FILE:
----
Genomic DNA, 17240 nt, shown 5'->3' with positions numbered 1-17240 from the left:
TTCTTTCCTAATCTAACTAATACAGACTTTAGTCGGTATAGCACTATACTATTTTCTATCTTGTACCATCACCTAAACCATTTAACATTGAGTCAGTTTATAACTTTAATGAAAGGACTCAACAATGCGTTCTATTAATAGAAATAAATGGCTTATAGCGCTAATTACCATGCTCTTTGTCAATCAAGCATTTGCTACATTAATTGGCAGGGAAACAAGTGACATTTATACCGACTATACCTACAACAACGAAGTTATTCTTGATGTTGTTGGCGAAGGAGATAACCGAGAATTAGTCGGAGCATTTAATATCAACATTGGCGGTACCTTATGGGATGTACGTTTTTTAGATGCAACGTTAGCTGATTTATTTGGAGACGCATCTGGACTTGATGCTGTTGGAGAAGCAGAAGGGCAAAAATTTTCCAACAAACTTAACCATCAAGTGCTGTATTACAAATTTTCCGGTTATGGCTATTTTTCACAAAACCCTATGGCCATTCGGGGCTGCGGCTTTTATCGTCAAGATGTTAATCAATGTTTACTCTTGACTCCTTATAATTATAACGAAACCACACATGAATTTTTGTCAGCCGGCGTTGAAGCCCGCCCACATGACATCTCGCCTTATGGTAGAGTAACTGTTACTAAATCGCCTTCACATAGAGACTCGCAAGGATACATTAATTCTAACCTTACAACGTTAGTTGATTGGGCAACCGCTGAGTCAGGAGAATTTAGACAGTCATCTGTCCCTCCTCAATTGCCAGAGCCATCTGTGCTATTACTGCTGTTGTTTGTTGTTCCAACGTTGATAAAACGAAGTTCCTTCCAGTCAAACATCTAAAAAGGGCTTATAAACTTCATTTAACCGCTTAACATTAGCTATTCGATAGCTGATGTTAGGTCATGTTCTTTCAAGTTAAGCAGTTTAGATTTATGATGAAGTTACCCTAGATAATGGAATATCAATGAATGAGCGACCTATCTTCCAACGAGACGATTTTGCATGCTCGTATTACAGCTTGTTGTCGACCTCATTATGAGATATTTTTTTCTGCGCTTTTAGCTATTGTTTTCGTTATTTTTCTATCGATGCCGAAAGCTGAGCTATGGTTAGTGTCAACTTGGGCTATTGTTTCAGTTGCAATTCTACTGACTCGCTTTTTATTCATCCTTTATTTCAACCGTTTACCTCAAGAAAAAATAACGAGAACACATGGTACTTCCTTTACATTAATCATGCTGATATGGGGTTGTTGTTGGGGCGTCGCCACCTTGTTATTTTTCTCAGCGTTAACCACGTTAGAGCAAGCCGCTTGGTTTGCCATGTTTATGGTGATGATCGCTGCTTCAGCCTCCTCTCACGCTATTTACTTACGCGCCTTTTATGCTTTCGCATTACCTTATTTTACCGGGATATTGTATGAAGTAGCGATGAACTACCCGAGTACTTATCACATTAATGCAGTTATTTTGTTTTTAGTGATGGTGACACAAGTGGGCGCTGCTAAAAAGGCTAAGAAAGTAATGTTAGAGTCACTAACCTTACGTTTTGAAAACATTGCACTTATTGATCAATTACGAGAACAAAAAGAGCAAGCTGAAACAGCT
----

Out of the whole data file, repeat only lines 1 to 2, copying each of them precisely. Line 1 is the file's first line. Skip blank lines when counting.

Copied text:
Genomic DNA, 17240 nt, shown 5'->3' with positions numbered 1-17240 from the left:
TTCTTTCCTAATCTAACTAATACAGACTTTAGTCGGTATAGCACTATACTATTTTCTATCTTGTACCATCACCTAAACCATTTAACATTGAGTCAGTTTATAACTTTAATGAAAGGACTCAACAATGCGTTCTATTAATAGAAATAAATGGCTTATAGCGCTAATTACCATGCTCTTTGTCAATCAAGCATTTGCTACATTAATTGGCAGGGAAACAAGTGACATTTATACCGACTATACCTACAACAACGAAGTTATTCTTGATGTTGTTGGCGAAGGAGATAACCGAGAATTAGTCGGAGCATTTAATATCAACATTGGCGGTACCTTATGGGATGTACGTTTTTTAGATGCAACGTTAGCTGATTTATTTGGAGACGCATCTGGACTTGATGCTGTTGGAGAAGCAGAAGGGCAAAAATTTTCCAACAAACTTAACCATCAAGTGCTGTATTACAAATTTTCCGGTTATGGCTATTTTTCACAAAACCCTATGGCCATTCGGGGCTGCGGCTTTTATCGTCAAGATGTTAATCAATGTTTACTCTTGACTCCTTATAATTATAACGAAACCACACATGAATTTTTGTCAGCCGGCGTTGAAGCCCGCCCACATGACATCTCGCCTTATGGTAGAGTAACTGTTACTAAATCGCCTTCACATAGAGACTCGCAAGGATACATTAATTCTAACCTTACAACGTTAGTTGATTGGGCAACCGCTGAGTCAGGAGAATTTAGACAGTCATCTGTCCCTCCTCAATTGCCAGAGCCATCTGTGCTATTACTGCTGTTGTTTGTTGTTCCAACGTTGATAAAACGAAGTTCCTTCCAGTCAAACATCTAAAAAGGGCTTATAAACTTCATTTAACCGCTTAACATTAGCTATTCGATAGCTGATGTTAGGTCATGTTCTTTCAAGTTAAGCAGTTTAGATTTATGATGAAGTTACCCTAGATAATGGAATATCAATGAATGAGCGACCTATCTTCCAACGAGACGATTTTGCATGCTCGTATTACAGCTTGTTGTCGACCTCATTATGAGATATTTTTTTCTGCGCTTTTAGCTATTGTTTTCGTTATTTTTCTATCGATGCCGAAAGCTGAGCTATGGTTAGTGTCAACTTGGGCTATTGTTTCAGTTGCAATTCTACTGACTCGCTTTTTATTCATCCTTTATTTCAACCGTTTACCTCAAGAAAAAATAACGAGAACACATGGTACTTCCTTTACATTAATCATGCTGATATGGGGTTGTTGTTGGGGCGTCGCCACCTTGTTATTTTTCTCAGCGTTAACCACGTTAGAGCAAGCCGCTTGGTTTGCCATGTTTATGGTGATGATCGCTGCTTCAGCCTCCTCTCACGCTATTTACTTACGCGCCTTTTATGCTTTCGCATTACCTTATTTTACCGGGATATTGTATGAAGTAGCGATGAACTACCCGAGTACTTATCACATTAATGCAGTTATTTTGTTTTTAGTGATGGTGACACAAGTGGGCGCTGCTAAAAAGGCTAAGAAAGTAATGTTAGAGTCACTAACCTTACGTTTTGAAAACATTGCACTTATTGATCAATTACGAGAACAAAAAGAGCAAGCTGAAACAGCT